Nicholas Roeg is a far-out dude, and TRACK 29 was so far out that few, apparently, were hearty enough to be able to get on board before its train left the station. For my hippie house it was lucky enough to show up at the end of a 6-hour tape that saw heavy rotation (Persona - Night of the Living Dead- Track 29) and we ended up watching it dozens more times than we normally would have, just because we were unable to change the channel or press "stop." Sheer coincidence? Not where TRACK 29 is concerned.
The story follows an alcoholic pillhead housewife played by Theresa Russell. Her husband (Christopher Lloyd) is a doctor having an affair with his nurse (Sandra Bernhard) and ignores her. His home time is spent obsessing over a sprawling electric train set that winds through the whole upstairs. Russell finds her own obsession when she meets Gary Oldman at a roadside dinner; he acts as if he's her long lost son given up for adoption and for years he's been tracking her down. Only she never had, lost or gave up a son, she had an abortion, maybe... who really knows? It's that kind of movie, and in lesser hands it would be a mess of irritating Sundance quirks. Here it's a foggy indictment of the middle class and a meditation on the thin line between motherhood and cougardom, and a tragic tale of incest and redemption, or just a big mess, or something else altogether, depending on the viewer and their frame of mind.
There's been few post-1970s films with the guts to really, really take it on a limb -- not the quirky Diablo Cody kind of "faux-limb"-- I mean fifth martini of the morning, the milkman disappeared into your carpet, you need to find your keys because you left something... burning... somewhere and the TV is giving you secret messages kind of limb... the kind way high on the tree and too flexible to merely break off and fall, that would be too easy. It's the forced to endure a life of constant waving in the breeze, with all the drugs you can get your hands on and a spouse having an affair with Sandra Bernhardt kind of limb, and Theresa Russell rides it like a hurricane. The TV really does talk to her, in that background subconscious kind of way only Roeg and Alex Cox have ever got just right (as we'll soon see when Great Acid Movies continues after this commercial).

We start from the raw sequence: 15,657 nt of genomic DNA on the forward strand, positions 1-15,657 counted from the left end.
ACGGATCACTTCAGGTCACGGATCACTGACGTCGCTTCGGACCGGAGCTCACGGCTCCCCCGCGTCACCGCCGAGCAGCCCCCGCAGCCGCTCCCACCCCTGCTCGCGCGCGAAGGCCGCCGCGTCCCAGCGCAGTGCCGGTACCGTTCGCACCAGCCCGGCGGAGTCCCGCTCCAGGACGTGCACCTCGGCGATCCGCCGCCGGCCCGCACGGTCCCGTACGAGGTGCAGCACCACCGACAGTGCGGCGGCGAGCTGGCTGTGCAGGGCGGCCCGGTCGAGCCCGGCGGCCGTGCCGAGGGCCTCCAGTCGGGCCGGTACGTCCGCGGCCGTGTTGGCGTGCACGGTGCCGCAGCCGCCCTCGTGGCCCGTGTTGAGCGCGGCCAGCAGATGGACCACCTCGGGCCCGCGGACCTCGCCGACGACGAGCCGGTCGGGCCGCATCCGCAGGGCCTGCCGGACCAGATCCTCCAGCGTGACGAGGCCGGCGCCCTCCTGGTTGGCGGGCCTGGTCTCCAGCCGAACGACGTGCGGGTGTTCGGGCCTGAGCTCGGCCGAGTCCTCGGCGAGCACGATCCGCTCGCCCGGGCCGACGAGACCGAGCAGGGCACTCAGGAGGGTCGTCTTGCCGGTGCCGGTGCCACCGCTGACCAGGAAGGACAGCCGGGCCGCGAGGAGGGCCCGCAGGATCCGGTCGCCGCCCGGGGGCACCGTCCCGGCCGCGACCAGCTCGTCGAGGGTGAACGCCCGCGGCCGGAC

To "get" this movie, qualified doctors recommend you take a bunch of acid then when really freaked out, start drinking yourself back to normal, keep drinking for three straight days and then, on the second day of calling in sick from work, put this on while you putter about the house in the morning after not sleeping, with your tumbler of gin and juice and three cigarettes going in different rooms, robe splayed open, burns and bruises you don't know what from. Then and only then... maybe.
The dosed goodness here really hinges Gary Oldman's ability to be both real and imaginary at the same time, all the time, a mix of returned repressed moma you had me howl of primal John Lennon "Mother" on the soundtrack scream therapy via David Cronenberg's THE BROOD, a psychoplasmic-alcoholic miasma of sexual frustration and resentment against her closed-off train fanatic doctor husband manifesting in a Satanic visitation. Oldman manages to embody all this stuff at once and still be sexually potent (capturing the same woozy sense of intimacy-enhanced altered reality he and Ryder pulled off in the otherwise mega-crappy Coppola's Dracula). What a man! What an actor!
DISCLAIMER: Neither the author nor most qualified doctors actually recommend you take a bunch of acid then when really freaked out, start drinking yourself back to normal, keep drinking for three straight days and then, on the second day of calling in sick from work, etc. Sic transit gloria, bitchez!